58 years old woman was diagnosed with amyotrophic lateral sclerosis (ALS) in 2008.
Relies on an eye-tracking device to communicate – but doesn’t work well outdoors.
Existing implants tend to need recalibrating by a team of engineers on a daily basis.
University Medical Center Utrecht device has 2 electrodes that record brain activity and wirelessly sends a signal to an external computer tablet.
After 6 months training patient has 95% accuracy and takes 20 seconds to select a letter.
German Robot Controlled From Russia With an Exoskeleton (VIDEO) – Motherboard – 12-Nov-2016
German Research Centre for Artificial Intelligence (DFKI) designed AILA in 2010.
AILA has been adapted to be controlled by CAPIO, its new passive exoskeleton system.
CAPIO uses 8 different contact points on a complex exoskeleton to manipulate AILA in real time.
Series of advanced sensors in its hands allow it to feel its way around the environment.
COMMENT: A general purpose robot in the house that could be controlled by a doctor in a medical emergency
Sore throat sufferers urged to take pharmacy test – BBC – 12-Nov-2016
Sore Throat Test and Treat service will determine if an illness is caused by a virus or a bacterial infection.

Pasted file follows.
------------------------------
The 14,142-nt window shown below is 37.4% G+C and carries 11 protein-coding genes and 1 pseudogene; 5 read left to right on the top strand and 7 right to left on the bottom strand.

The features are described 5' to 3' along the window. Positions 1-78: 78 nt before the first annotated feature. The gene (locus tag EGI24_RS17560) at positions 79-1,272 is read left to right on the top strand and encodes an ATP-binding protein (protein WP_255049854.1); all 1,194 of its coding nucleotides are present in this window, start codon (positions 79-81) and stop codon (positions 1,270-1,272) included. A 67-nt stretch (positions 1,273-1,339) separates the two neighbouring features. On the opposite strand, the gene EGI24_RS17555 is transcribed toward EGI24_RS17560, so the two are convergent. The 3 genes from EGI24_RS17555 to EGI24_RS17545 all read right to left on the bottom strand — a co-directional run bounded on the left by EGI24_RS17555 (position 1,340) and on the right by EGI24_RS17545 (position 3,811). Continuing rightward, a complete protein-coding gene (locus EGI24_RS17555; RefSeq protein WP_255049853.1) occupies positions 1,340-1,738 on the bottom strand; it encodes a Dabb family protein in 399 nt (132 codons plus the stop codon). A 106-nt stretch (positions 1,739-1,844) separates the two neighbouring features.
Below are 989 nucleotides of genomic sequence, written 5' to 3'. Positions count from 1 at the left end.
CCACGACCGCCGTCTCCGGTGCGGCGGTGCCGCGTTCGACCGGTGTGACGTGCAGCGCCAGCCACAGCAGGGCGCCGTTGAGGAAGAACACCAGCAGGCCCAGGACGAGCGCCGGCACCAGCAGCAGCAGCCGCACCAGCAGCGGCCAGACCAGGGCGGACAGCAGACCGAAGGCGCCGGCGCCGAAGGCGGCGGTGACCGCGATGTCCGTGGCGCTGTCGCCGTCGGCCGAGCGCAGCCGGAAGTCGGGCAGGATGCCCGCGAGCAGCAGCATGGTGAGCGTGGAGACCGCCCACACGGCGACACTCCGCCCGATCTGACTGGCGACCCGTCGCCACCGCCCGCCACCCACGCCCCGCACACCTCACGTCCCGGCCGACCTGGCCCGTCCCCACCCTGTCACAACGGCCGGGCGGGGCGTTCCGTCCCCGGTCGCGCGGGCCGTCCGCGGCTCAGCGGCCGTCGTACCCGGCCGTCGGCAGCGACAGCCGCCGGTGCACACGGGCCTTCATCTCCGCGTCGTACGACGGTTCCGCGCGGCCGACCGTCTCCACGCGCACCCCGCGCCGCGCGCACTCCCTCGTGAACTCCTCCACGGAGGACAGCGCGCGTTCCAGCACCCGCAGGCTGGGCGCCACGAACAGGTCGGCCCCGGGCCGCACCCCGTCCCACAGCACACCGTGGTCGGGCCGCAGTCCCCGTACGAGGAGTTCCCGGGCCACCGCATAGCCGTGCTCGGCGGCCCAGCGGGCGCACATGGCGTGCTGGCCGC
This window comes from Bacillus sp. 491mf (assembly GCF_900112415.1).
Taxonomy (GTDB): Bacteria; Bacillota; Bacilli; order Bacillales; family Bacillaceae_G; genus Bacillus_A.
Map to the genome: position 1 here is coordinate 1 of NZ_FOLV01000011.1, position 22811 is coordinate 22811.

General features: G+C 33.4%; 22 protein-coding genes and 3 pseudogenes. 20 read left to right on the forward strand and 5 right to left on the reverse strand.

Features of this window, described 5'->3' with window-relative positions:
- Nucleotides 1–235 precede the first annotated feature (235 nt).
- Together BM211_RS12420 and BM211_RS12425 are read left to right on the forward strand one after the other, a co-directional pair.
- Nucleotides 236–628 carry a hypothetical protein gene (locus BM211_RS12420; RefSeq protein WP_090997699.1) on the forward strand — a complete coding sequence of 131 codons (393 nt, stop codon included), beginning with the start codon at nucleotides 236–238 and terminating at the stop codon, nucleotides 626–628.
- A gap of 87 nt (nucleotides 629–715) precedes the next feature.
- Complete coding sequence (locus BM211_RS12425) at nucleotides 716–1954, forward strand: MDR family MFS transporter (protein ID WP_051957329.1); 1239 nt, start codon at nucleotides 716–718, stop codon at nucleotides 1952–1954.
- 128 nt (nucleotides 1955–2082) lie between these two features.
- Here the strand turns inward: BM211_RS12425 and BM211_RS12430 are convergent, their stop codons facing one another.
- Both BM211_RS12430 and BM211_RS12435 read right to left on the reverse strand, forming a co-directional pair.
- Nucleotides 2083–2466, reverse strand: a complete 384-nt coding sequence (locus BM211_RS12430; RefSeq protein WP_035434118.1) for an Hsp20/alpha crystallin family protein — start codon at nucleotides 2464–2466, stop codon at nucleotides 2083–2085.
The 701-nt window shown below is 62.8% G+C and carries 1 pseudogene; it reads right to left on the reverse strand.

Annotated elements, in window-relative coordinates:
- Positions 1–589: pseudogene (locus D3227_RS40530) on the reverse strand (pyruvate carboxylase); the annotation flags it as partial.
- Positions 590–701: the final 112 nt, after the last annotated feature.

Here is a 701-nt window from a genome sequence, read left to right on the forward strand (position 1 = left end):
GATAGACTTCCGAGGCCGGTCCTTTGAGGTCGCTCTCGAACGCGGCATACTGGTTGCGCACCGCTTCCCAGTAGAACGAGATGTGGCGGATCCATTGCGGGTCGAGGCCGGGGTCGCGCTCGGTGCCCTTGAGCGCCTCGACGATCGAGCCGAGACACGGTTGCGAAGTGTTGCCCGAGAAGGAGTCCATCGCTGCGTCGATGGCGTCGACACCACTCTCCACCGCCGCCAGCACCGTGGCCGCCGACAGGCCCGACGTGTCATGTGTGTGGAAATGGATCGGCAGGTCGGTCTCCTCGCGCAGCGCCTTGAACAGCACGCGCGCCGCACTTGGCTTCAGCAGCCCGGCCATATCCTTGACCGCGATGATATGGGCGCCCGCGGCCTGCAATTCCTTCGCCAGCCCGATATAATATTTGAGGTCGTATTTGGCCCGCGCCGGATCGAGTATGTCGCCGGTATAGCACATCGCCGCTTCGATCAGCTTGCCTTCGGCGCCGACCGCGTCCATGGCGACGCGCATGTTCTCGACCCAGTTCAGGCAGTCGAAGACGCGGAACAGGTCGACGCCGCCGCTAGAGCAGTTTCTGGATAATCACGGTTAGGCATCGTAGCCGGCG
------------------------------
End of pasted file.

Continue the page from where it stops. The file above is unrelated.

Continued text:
Results from a throat swab, which measures sugars on the tongue, are provided in five minutes.
Walk-in service is aimed at reducing doctor appointments and to help reduce the over-use of antibiotics.
In a trial only 10% people were given a prescription – “a massive reduction.”
Community ‘Well-Being’ Helps You Live Longer – WebMD – 10-Nov-2016
People in more contented U.S. counties lived an extra two years or more.
Well-being includes physical health as well as people’s levels of emotional health, life satisfaction, optimism and security.
Direct correlation found between well-being and life expectancy regardless of the area’s racial makeup, poverty and education levels.
Efforts to improve Americans’ health and longevity have to go beyond the health care system.
First flu affects lifetime risk – BBC – 11-Nov-2016
Research finds there are only two types of hemagglutinin protein on surface of influenza A virus.
Chances of falling ill from a new strain of flu are at least partly determined by the first strain they ever encountered.
75% protection rate against severe disease if patient exposed to a virus with the same protein motif when they were a child.
The first time a person’s immune system encounters a flu virus, it makes antibodies targeting hemagglutinin .
Could explain why some flu outbreaks cause more deaths and serious illnesses in younger people.
Scouts and guides provide mental health boost for life – BBC – 10-Nov-2016
Study finds scouts or guides have better mental health in later life.
15% less likely than other adults to suffer anxiety or mood disorders at the age of 50.